You may not realize it sooner, but it could be possible that your business is using excessive packaging, known as secondary packaging. For instance, if a brand switches from tape packaging to self-locking cartons, the cost of package supply instantly doubles. You could consider changing your box sizes to reduce the number of empty spaces needed and additional charges. It could also reduce the voluminous shipping costs and let you acquire more items per pallet while saving costs.

In short, consider if your brand products need to be more balanced and see if you can combine and eliminate certain elements.

8. Sub-Contractor or Reselling Costs

The packaging business sector, just like many other businesses, has experienced a significant rise in orders and inquiries. If your brand uses packaging merchants, a company reselling commodities manufactured by third parties, they are likely experiencing cost challenges. In this scenario, the price increases get passed on to customers. You can avoid this cost transfer by going directly to the manufacturers, eliminating the intermediary, and attaining favorable pricing.

Just to let you know, the possibility of this option largely depends on your packaging type, volume, and the adaptability of the packaging.

How Brands Can Manage Production Amidst Packaging Price Changes

To effectively manage your production despite the skyrocketing prices. Here are some recommendations to consider:

1. Flexibility

It is essential to be flexible when making packaging choices. You should know how to work around certain unavailable materials and still get an efficient packaging result.

2. Budgeting

There have been apparent changes in paper pricing within the past few years. In 2021 alone, there has been a significant rise in paper and packaging prices, hence the need to make workable budgets at the beginning of each working year.

3. Packaging Size Adjustment

As much as more giant boxes allow for more items, some cases only require a few volumes. In this period of price changes, brand owners should analyze and cut down on packaging excesses to avoid unnecessary production costs.

4. Prior Planning

Brand owners must communicate with their packaging vendors and discuss plans for the remaining quarters of the year. By working early to secure the materials required for reproduction in advance, you will better understand its impact on your budget and production costs.

Types of Paper Packaging Materials

The significant types of paper packaging materials include:

1. Corrugated Boxes

Brands can use corrugated boxes to carry heavy products like electronic goods, appliances, fruit and vegetables, and wine. These can be used chiefly as bulk shippers delivering similar products in the same box. Different layers of paper fiber give the corrugated box the sturdy properties it requires. They include a top and down layer called the liner board and a middle layer called corrugating medium. The ripple-like, wavy shape of the medium gives the box its firmness and is made out of fiber boxes. Beyond shipping products, you can use corrugated boxes to create partitions, bulk bins, pallets, furniture, gypsum wallboard, etc. They are recyclable and compostable, making them eco-friendly as well.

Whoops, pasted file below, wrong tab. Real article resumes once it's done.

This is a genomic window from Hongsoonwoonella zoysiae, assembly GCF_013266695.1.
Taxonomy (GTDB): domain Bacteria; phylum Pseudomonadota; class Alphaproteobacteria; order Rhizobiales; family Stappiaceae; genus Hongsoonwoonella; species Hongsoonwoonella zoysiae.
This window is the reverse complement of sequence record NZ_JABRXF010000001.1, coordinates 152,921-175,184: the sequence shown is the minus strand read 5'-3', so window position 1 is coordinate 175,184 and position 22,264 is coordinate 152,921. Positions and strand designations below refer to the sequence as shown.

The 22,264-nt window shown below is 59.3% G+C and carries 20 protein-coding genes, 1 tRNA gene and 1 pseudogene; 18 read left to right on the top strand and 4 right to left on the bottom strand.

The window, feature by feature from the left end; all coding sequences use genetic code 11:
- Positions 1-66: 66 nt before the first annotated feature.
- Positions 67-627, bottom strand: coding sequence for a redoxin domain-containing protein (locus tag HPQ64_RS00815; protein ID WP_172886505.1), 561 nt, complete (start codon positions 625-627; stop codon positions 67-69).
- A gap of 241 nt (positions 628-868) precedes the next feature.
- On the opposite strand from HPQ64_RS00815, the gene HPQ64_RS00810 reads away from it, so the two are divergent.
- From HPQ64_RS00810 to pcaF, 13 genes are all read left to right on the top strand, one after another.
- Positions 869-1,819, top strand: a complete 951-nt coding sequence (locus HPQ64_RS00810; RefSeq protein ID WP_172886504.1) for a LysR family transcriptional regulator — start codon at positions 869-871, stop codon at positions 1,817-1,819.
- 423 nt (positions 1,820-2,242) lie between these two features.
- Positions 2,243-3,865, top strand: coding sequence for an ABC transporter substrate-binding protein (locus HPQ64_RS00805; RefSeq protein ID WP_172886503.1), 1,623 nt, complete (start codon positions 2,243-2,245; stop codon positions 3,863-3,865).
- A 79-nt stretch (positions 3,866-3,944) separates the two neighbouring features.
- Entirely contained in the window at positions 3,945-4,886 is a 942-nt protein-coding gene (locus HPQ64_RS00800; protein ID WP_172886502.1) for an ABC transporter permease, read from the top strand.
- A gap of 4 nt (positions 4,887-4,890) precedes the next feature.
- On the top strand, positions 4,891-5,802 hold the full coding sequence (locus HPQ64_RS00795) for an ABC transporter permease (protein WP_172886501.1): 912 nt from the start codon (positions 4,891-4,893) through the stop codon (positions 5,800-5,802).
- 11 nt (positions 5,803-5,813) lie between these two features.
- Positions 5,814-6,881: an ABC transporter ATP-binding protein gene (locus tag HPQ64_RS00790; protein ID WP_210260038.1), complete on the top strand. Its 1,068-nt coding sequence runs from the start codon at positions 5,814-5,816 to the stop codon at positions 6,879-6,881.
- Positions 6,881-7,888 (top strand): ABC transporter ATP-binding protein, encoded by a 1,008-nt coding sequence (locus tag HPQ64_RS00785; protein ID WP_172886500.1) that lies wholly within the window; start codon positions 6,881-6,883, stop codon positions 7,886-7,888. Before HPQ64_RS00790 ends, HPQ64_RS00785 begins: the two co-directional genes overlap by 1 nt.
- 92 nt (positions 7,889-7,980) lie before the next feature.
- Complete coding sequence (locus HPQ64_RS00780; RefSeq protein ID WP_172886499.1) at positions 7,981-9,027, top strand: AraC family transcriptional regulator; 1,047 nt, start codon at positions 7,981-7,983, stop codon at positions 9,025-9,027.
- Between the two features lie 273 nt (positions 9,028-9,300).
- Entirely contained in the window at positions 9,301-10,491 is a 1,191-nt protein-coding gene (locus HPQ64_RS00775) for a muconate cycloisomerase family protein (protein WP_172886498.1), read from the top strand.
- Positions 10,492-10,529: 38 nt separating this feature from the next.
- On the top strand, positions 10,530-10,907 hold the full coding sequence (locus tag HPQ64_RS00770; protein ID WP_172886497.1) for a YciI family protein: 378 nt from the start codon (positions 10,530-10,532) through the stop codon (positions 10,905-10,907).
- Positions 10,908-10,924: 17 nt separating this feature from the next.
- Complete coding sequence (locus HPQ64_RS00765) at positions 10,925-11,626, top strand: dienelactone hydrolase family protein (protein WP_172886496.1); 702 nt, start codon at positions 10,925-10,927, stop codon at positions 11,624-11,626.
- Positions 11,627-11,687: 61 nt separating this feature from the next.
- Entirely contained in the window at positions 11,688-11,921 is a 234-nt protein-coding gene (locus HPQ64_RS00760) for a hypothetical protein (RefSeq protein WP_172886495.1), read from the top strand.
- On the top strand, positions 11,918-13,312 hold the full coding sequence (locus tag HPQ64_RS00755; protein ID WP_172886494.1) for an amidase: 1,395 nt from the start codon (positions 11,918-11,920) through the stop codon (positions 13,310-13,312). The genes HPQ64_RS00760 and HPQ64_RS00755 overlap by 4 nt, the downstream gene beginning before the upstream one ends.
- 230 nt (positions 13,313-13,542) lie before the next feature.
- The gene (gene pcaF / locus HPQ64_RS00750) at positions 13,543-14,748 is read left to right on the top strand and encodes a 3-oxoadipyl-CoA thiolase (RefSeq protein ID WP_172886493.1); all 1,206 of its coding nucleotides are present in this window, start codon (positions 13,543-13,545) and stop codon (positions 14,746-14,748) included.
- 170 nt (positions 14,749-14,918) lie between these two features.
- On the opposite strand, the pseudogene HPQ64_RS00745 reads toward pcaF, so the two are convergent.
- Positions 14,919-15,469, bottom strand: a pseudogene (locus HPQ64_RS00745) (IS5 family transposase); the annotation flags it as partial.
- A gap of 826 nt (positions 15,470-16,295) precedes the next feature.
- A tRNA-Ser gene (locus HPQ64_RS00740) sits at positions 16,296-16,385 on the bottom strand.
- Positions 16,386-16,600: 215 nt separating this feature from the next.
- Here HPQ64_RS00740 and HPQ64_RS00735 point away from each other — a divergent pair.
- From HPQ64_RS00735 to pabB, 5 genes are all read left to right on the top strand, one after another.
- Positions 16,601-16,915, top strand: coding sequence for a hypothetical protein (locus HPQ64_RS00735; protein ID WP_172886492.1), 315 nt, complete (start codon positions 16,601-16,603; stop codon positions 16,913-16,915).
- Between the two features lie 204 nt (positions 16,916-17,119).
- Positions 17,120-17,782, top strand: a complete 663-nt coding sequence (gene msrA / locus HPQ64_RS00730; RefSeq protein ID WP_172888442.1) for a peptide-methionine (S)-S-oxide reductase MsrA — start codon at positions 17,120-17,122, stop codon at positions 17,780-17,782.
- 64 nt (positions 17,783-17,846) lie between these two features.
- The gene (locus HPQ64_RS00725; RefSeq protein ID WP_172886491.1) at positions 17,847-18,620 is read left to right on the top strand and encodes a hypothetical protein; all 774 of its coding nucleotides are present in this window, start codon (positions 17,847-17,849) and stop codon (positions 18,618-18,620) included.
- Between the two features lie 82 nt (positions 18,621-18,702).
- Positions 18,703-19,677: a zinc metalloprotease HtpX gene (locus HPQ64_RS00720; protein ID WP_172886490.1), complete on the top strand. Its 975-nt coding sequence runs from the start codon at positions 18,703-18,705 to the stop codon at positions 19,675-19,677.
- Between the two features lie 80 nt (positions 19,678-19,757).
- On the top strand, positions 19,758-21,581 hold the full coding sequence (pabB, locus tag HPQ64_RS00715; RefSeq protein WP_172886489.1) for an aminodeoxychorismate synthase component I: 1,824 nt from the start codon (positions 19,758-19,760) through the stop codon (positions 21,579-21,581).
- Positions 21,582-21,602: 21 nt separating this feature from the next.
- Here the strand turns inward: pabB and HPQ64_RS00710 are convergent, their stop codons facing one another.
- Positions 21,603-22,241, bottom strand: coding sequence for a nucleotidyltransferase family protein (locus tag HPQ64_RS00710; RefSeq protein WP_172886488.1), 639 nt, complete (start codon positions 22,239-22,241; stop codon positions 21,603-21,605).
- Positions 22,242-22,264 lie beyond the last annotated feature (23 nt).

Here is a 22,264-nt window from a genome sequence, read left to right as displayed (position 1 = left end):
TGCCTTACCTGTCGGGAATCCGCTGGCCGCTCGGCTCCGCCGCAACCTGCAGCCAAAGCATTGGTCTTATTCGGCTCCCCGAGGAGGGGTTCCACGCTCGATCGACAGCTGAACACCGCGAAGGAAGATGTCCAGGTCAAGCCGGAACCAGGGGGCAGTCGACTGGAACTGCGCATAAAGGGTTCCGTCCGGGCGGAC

2. Paperboard Cartons and Boxboards

These thin, light-weight cartons carry items like shoes, breakfast cereal, crackers, and toys. It doesn’t include the wavy middle layer or corrugating medium toad to the box's strength. You can also use boxboards as tubes and cores, partitions, graphic boards, and displays. Its other non-packaging uses include top and bottom layers of gypsum wallboard products and children’s art and craft projects.

Most paper boxes are 100% recycled content, made from corrugated boxes obtained from factories or supermarkets. Manufacturers also create them from used writing and printing paper, old boxboards, or old newspapers. Some mills use virgin materials like sawmill residues and woodchips, while others blend them with recycled fiber to make new ones. This paper manufacturing industry relies on acquiring used boxes for further recycling into new boxes.

3. Paper Bags and Sacks

This type of paper packaging material can come in two forms:

  • The paper bags for retail and grocery items
  • Multiwall sacks that carry flour and cement content and collect yard waste, leaf, and organics

Paper bags are made from either kraft pulp, recycled pulp, or a combination. Some Kraft pulp mills use sawmill residues and wood chips as their primary raw material, while others use recycled fibers collected from homes, factories, or supermarkets. Often pulp made from sawmill residues and wood chips is added to the recycled pulp to improve the bag’s strength.

Conclusion

The most adaptable and established packaging materials brands can access in today’s business sector are paper packaging materials. Due to their environment-friendly attributes and high recyclable rates, they have become the most sought-after packaging method.

But prices are surging, which can hurt your bottom line.

Once you become aware of the reason behind the price surges in this industry, you’ll be better equipped to plan better for your business success. Discuss your specifications with your packaging suppliers to cushion your overall cost.

This is a guest blog from our partner Arka. With over a decade of industry experience, the Arka team knows the ins and outs of custom packaging, from box materials to dielines to fast prototyping and all the printing tools. You can learn more about Arka here.

 

Special thanks to our friends at HawkeMedia for their insights on this topic.